Conservation assessment for an endemic Malagasy rodent, Gymnuromys roberti (Family Nesomyidae), using ecological niche models and forest cover data
Highland tropical biodiversity already threatened by deforestation may be particularly vulnerable to future climate change. This conservation assessment focused on Gymnuromys roberti, an endemic rodent species restricted to highland humid forests in Madagascar, currently considered “Least Concern” by IUCN. To reevaluate the species’ conservation status, we combined ecological niche models (ENMs) with MODIS forest cover data and current protected area maps to estimate abiotically areas with sufficient forest cover. We built Maxent ENMs using spatially filtered occurrence localities and climatic data, and evaluated them using a cross-validation approach. We selected a model of optimal complexity by minimizing average omission rate and subsequently maximizing average AUC. We built the final model using optimal settings and all filtered localities to identify areas of high suitability. We clipped this prediction using two deforestation tolerance thresholds (minimum and stricter) derived from forest cover values at recent occurrence localities, matched by year of collection. Maps of the national protected area system were used to assess how much of the species’ habitat is presently protected. We also projected this model to the year 2050 using several climatic estimates to assess if these protected forest areas are likely to remain climatically suitable in the near future.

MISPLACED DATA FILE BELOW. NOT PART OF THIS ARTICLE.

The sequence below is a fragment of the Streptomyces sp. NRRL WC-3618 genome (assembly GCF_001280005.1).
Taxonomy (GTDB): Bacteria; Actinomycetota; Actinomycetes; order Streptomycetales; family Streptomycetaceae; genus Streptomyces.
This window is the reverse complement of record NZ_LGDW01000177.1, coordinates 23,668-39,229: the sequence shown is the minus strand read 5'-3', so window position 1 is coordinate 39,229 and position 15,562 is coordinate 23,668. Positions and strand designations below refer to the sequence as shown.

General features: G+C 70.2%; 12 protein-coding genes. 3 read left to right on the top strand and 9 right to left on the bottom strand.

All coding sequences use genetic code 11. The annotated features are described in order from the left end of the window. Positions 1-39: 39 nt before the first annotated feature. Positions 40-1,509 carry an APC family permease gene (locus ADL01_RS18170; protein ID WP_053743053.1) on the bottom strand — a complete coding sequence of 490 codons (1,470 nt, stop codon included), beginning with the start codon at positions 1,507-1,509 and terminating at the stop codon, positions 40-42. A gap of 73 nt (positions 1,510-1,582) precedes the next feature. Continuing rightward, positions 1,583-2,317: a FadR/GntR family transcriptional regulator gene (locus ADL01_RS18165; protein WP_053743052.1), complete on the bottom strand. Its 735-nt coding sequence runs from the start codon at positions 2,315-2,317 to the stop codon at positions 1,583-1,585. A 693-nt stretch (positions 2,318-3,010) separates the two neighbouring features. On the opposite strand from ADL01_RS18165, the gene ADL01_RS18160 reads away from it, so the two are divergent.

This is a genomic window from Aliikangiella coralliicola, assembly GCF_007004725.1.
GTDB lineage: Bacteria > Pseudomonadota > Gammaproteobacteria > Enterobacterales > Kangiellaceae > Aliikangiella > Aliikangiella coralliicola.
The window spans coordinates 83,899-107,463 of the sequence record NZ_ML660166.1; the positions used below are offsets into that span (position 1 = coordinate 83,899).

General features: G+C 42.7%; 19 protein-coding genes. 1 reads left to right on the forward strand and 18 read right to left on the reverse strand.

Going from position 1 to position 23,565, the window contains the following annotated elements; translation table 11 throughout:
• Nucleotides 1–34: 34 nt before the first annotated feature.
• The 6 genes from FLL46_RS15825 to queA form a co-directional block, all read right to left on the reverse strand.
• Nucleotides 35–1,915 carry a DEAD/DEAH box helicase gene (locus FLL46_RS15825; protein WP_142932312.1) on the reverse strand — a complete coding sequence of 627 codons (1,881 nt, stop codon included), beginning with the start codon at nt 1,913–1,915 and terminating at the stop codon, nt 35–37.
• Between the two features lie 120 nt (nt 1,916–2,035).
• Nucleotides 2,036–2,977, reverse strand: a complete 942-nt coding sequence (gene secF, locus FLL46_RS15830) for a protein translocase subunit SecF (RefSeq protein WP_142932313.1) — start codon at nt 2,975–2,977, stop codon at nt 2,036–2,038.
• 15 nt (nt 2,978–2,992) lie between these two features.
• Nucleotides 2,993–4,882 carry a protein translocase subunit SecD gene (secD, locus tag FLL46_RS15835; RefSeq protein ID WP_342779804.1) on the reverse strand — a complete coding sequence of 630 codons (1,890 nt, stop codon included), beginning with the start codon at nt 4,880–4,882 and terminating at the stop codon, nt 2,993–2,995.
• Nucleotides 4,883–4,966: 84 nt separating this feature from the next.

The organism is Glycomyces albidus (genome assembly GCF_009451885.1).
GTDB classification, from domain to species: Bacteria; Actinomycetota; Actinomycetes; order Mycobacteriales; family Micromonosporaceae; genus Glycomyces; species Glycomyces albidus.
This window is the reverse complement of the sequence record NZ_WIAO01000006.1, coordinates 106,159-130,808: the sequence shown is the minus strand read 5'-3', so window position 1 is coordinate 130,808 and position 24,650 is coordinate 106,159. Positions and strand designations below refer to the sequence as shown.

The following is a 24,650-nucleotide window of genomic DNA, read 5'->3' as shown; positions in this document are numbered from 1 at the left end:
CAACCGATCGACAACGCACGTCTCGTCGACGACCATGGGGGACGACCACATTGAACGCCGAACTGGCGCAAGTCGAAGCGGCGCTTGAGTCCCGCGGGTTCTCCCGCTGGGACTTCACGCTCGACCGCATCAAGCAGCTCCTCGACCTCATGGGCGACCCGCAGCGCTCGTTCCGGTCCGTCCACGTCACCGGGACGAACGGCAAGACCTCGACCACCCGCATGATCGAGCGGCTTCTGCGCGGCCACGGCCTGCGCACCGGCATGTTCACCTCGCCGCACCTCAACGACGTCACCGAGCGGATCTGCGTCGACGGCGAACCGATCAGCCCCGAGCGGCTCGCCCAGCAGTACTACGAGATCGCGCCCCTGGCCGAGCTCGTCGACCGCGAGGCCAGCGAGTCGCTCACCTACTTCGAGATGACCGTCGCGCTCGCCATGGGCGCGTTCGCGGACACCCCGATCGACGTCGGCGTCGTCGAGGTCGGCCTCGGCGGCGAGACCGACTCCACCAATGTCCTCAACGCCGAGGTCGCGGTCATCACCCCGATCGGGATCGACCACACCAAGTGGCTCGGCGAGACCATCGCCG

Optimal model settings (linear/quadratic features with regularization multiplier 1.0) resulted in a prediction indicating that the suitable area is naturally fragmented, with unsuitable conditions dividing the species’ range into several allopatric populations. A disjunct patch of suitable conditions without known occurrence records was identified as a target for future sampling efforts (near Mandritsara district in northwestern Madagascar). A substantial portion (24%) of the abiotically suitable area does not have the minimum forest cover necessary to sustain the species’ populations. Moreover, we inferred from recent occurrence records that the species more frequently occurs in areas with values of forest cover at or above the stricter deforestation threshold, which encompasses only 52% of the abiotically suitable area (32,000 km2). Overall, only 24% of the abiotically suitable area is forested above the strict threshold and is currently protected by national parks (15,000 km2). Future model projections indicated that a significant portion of the currently available habitat will not remain climatically suitable in the future, with major contractions in the southern and northern parts of the range. In the final stage of our analyses, we will include these areal estimations into reassessing the species’ conservation status following IUCN criteria.